Saturday, July 31, 2010

A Teacher's Salivary Anecdote

I guess not every academician in this world is brave enough to face this simple, yet disturbing issue that front row students face and fear every session.

Getting accidentaly (or purposively) spit on by a teacher.

And I have been both a victim and a culprit of that. I liked sitting in front row as a young student because I like to absorb the best learning possible, but at times I get jumpy when I feel something moist and wet hitting my arms from time to time.

Although the saliva of a person with respiratory tract infections, unless inhaled from a 3 feet marker, has no immediate contagious effect when they variably hit one's skin, the thought and the sight of that frotty liquid on one's skin will always be disgusting to the eyes.

So, now that I am the one talking while standing on the platform, I realize that inevitability of the spitting process. Sometimes, when you talk too much and too fast, your salivary glands work in overdrive and create more spit than necessary.

Sometimes I can just swallow.

And in lesser times, let's just say, I provide my front row students with their second early morning shower for the day.

Am I conscious about it? Oo naman. My paranoia wouldn't allow my students labeling me as the "lean mean spit splattering machine" behind my back.


So, the solution.

"I'm sorry, especially for the people of the front row, kung minsan natalsik ang aking laway, huh? You can move elsewhere if you want..." I jokingly spoke in between my lecture, holding my hand over my mouth.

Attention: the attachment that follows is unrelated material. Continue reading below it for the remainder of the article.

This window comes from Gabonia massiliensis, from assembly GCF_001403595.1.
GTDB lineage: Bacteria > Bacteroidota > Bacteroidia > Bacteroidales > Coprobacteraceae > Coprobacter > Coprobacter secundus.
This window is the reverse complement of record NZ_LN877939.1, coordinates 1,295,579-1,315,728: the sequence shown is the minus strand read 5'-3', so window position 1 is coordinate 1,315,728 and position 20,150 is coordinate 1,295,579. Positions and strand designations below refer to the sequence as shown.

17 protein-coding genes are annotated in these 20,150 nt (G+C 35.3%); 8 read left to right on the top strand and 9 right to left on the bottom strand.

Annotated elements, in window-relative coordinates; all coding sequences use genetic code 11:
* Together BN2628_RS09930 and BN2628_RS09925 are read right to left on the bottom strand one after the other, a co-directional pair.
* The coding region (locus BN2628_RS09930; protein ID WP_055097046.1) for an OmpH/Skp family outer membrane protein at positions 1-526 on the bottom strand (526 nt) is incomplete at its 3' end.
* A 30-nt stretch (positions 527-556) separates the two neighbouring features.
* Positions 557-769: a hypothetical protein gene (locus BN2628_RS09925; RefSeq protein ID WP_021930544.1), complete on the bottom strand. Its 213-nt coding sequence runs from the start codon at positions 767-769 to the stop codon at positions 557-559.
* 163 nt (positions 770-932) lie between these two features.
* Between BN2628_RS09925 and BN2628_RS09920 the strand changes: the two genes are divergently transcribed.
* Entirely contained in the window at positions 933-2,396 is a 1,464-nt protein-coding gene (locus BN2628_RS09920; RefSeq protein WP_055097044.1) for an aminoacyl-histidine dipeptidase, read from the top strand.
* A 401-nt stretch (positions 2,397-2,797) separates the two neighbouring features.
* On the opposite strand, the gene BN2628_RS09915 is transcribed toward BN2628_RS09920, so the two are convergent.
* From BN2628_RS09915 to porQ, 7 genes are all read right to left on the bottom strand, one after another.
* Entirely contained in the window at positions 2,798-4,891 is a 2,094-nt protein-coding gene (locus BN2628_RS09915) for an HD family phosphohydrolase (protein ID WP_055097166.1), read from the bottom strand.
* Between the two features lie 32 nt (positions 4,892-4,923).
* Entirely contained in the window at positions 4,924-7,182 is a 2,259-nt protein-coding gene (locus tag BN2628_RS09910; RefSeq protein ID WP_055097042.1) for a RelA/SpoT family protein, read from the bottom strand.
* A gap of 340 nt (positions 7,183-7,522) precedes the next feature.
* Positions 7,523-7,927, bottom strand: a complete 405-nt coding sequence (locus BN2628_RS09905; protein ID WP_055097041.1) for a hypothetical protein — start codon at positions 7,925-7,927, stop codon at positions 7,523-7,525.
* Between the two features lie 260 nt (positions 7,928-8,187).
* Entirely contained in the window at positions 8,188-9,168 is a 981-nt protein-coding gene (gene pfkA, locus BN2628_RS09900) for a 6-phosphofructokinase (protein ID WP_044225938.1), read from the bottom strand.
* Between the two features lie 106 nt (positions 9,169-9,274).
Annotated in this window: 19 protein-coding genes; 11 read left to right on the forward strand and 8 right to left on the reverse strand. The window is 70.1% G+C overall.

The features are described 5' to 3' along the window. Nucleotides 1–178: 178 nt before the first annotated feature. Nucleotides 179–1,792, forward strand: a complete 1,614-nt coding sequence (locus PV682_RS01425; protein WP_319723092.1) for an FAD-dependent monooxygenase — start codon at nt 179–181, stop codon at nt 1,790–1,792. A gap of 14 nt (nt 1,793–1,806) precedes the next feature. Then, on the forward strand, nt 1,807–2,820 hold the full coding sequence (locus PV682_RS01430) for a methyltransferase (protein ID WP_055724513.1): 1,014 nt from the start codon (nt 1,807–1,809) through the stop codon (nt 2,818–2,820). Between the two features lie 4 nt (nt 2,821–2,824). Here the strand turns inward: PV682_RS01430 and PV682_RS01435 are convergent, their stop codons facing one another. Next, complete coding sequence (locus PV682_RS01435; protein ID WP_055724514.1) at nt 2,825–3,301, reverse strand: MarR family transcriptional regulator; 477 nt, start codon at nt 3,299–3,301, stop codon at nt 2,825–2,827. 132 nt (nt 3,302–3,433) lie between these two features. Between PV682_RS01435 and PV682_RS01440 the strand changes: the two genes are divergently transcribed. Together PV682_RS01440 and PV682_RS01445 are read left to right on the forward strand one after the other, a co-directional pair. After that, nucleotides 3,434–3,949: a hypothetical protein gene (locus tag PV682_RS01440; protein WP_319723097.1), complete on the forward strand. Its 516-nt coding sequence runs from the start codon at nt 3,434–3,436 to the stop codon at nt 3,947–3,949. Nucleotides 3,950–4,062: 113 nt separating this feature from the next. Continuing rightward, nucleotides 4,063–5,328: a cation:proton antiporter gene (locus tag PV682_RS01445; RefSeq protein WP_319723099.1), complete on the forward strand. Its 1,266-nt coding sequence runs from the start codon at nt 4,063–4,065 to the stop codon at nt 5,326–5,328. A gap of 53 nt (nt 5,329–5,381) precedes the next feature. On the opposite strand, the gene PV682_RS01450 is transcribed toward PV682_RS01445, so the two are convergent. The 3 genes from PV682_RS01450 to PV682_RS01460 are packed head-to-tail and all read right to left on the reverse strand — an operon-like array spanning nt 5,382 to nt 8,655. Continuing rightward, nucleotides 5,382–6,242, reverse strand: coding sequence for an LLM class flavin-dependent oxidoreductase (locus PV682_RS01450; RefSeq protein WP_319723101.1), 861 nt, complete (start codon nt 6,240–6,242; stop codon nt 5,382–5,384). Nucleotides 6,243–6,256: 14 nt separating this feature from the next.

Everybody laughs.

"Sir, hindi naman tumatama, pero nakikita nga po namin, hahaha," one of the front-row notorious students kid.

Everybody laughs.

Good thing I'm immune to mortification.

I held my index finger out, "but mind you. My saliva has been coined by my college classmates as the, 'spit of wisdom.' All those who conversed with me before the quiz and got a shower of my saliva always passed our exams with me."

"Wow..." most said in chorus.

"Weh..." the others cried out.

"Aha, if you don't believe me, ask your previous batches," I retorted, " never was there a student in my front row class that failed and got kicked out from the college..."

"Woah..." now I got everybody going.


The next thing I know, everyone started rushing and fighting to class just to be in the first row of my lecture.